Today I find myself thinking about play–playtime, fun, recess, games, and all those things that we associate with a happy childhood. We know that children who are given adequate opportunities to use their large muscles and move during the school day actually learn better when they return to the classroom. Kids with ADHD, especially those with challenges in the area of impulse control and hyperactivity, need even more time for exercise and play than other kids. They focus much better after exercise.
What about adults? Do we lose our need for play and opportunities to use our large muscles just because we age out of recess? Yesterday I was thinking a lot about exercise and its positive effects on mood and cognitive abilities. Today I’m wondering if exercise would be more inviting if it were more like recess. I think it would for me!
My memories of recess include playing softball and foursquare, climbing on monkey bars, swinging so high that the frame of the swing set would leave the ground, hanging from the trapeze and watching the world fly by upside down. Maybe we need playgrounds for grownups with swings and slides and monkey bars scaled for larger people. Are there such places?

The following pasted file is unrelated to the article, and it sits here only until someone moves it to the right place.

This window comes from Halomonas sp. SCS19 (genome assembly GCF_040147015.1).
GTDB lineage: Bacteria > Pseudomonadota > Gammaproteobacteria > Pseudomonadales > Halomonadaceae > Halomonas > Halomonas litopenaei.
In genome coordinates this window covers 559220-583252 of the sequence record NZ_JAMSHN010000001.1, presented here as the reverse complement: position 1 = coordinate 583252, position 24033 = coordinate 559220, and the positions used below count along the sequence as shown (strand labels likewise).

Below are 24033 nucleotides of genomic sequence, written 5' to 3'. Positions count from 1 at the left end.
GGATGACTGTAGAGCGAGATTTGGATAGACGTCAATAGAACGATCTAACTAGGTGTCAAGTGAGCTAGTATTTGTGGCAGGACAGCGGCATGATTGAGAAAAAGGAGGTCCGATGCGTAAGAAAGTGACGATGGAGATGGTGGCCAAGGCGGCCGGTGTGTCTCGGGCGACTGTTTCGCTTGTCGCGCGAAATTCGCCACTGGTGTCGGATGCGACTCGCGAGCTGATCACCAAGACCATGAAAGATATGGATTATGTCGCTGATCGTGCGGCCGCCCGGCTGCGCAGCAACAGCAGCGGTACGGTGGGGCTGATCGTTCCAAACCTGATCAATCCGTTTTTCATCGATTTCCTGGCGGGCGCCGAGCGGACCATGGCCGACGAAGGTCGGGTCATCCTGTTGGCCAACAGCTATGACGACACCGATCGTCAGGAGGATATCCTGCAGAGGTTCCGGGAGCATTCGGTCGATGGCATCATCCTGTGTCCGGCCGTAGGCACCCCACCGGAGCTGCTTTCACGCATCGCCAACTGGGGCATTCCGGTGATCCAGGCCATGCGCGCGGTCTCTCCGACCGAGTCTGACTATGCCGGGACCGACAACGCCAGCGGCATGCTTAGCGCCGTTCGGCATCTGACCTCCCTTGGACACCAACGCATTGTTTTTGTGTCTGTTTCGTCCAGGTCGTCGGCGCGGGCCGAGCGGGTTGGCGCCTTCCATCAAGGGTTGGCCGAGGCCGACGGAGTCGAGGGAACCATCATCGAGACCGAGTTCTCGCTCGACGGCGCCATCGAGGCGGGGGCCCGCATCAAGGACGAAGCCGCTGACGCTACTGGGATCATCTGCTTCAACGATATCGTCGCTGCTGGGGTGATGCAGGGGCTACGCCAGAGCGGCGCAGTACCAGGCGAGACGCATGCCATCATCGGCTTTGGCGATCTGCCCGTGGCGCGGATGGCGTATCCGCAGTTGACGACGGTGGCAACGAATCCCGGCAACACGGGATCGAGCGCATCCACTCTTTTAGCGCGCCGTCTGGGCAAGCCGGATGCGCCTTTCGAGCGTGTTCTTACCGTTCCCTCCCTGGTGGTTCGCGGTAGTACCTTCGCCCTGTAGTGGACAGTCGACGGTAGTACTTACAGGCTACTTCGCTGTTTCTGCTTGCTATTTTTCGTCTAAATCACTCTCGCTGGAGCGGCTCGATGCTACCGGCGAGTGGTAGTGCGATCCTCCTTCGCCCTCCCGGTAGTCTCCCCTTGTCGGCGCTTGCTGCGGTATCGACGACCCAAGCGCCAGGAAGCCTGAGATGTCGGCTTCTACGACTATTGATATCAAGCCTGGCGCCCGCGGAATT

Or maybe we can search for the playful place within ourselves and reconnect with it. We may find it directing us to find the joy of play in new places. Maybe swimming or dancing or a ropes course with a zip line is calling to us now, or cycling or running or mountain climbing. It’s important to listen to that childlike, happy voice calling us to reconnect with the exuberant joy of play. The added bonus will be that it is also exercise and it will also help us focus and feel more content!
**Now it’s time to report on my pledge to walk two miles every day this month and also to do some yoga every day. My yoga for today is scheduled for right after I post this blog entry, and today’s walking took the form of a hike in the Appalachian foothills this morning. It was a perfectly gorgeous early fall day in Sky Meadows State Park. Neil and I climbed up and down through forests and pastures (dodging cow pies with every step – and the occasional cow as you can see in the picture below). We walked on grass and dirt and lots and lots of rocks. We didn’t walk the last 1.8 miles that would have taken us to the Appalachian Trail, but we’re considering that for next weekend. Based on the park trail map we walked much more than two miles. I’ll be checking off today’s challenge as met as soon as I do my yoga.